Getting bearish on Facebook shares

The bears are after Facebook Inc.

Shares of the social networking giant continued a precipitous plunge since the company’s much-hyped initial public offering. The stock notched a 10% drop Tuesday and has lost about a quarter of its value since going public May 18.

Facebook is now trading below $29, a stunning drop for the biggest tech IPO in history. And traders are placing bets that the stock will erode further.

“It’s been a one-way ride so far, and it’s hard to say if the stock has hit bottom,” said William Lefkowitz, chief options strategist at VFinance Inc. in New York.

Much of the slide Tuesday was because of a rush of options traders coming into the market. These trades offered investors a new way to speculate on the rise or fall of the company’s shares, and most of the bets indicated more drops are ahead.

In the first day for Facebook options, the bearish puts outnumbered calls by 1.26 to 1, said Brian Overby, a senior options analyst at online brokerage TradeKing of Florida. Facebook debuted as the second-most actively traded option behind Apple Inc. with 366,409 total contracts.

Put options grant investors the right to sell the stock at a predetermined price, while call options give owners the right to buy a stock at a preset price.

“It’s giving people another way to short the stock, and you are seeing people jump on it,” Overby said. “The options market can drive the actual stock price.”

Indeed, the flood of options trading pressured the stock. Facebook tumbled $3.07, or 9.6%, Tuesday to $28.84. It marks a 24% plunge from the IPO price.

The drop brings up the big question Wall Street’s been asking: How low can it go? The answer might not be known for a while.

Analysts said that there were a variety of option-trading strategies at work on Facebook and that it probably would take several days to get a better read on whether the bearish sentiment would stick. Monthly option contracts started trading Tuesday, while weekly contracts begin Thursday.

“Some of these investors might say the selling is overdone and let’s look at a turnaround,” Lefkowitz said. “It’s hard to read into the current activity and figure out what investors are really thinking.”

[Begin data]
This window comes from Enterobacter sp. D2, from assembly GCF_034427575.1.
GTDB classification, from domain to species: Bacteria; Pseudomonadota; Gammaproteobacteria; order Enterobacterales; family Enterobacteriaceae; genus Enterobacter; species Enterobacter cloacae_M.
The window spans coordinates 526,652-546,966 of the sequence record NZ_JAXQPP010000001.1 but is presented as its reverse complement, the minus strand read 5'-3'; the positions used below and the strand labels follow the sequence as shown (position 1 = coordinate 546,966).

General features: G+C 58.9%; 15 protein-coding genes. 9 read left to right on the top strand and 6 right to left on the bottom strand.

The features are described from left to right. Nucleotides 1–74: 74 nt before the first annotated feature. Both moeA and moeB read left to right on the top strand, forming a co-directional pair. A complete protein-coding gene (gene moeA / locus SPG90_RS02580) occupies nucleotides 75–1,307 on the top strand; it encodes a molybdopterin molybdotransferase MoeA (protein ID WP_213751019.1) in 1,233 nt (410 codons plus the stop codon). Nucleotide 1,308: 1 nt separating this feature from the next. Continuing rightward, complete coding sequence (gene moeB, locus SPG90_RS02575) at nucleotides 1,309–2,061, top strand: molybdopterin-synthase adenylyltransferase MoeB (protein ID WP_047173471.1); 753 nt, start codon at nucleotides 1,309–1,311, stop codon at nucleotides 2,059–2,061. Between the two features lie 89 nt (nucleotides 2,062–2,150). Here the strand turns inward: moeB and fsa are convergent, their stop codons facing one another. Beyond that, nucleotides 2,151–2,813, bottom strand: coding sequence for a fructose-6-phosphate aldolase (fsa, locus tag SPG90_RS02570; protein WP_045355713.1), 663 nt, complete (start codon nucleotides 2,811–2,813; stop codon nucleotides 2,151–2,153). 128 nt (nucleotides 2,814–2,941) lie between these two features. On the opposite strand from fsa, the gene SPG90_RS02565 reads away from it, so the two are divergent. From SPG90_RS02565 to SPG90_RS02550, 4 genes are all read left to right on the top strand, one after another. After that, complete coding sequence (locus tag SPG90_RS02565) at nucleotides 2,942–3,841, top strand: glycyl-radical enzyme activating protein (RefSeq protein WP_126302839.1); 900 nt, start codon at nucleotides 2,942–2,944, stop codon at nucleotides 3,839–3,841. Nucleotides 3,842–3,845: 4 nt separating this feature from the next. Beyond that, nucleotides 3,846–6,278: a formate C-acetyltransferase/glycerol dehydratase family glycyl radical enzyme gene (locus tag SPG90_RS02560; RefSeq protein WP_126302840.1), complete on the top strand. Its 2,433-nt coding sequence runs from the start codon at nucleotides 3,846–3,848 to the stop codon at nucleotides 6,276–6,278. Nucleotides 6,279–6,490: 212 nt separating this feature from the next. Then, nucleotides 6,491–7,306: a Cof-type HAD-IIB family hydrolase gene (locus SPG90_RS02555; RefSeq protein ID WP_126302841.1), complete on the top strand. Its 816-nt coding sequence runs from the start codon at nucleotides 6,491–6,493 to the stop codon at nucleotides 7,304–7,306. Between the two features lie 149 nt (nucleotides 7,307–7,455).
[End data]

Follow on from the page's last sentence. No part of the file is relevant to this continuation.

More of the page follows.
Some market watchers expect Facebook shares to settle into a range after the company reports earnings in late July. Others say the volatility will last much longer because the social network continues to operate like a tech start-up that’s not beholden to Wall Street’s focus on short-term results.

The stock has also notched lower as some have worried about Facebook’s strategy. There were reports over the weekend that the Menlo Park, Calif., company was eyeing the acquisition of Norway’s Opera Software, a Web-browser developer.

Spokesmen for Facebook and Opera declined to comment. In April, Facebook surprised some analysts by spending $1 billion to acquire Instagram, a photo-sharing company.

“Most companies are managing the business to produce relatively smooth and relatively predictable results for their investors,” said Brian Wieser, a senior analyst at Pivotal Research Group in New York, who has a “sell” rating on the company and a $30 price target. “That is not the case with Facebook. People should expect volatility from an operations and stock perspective.”

While Wall Street is guessing wildly about where Facebook’s shares go from here, the mood inside the tech giant appears to be a bit more composed.

“Everyone is just going about their regular business here,” said one employee who was not authorized to speak publicly.

On the day Facebook filed for its IPO in February, Facebook founder and Chief Executive Mark Zuckerberg posted a photograph of a sign on his desk that read “stay focused & keep shipping.”

And some employees may take the stock swoon in stride since Facebook allowed employees to cash in some of their holdings through the secondary markets prior to the IPO.

“Mark has done a really good job at getting people not to focus on Wall Street,” said a person familiar with the company who spoke on the condition of anonymity to preserve his relationship with Facebook. “Facebook has always been very long-term-focused company.”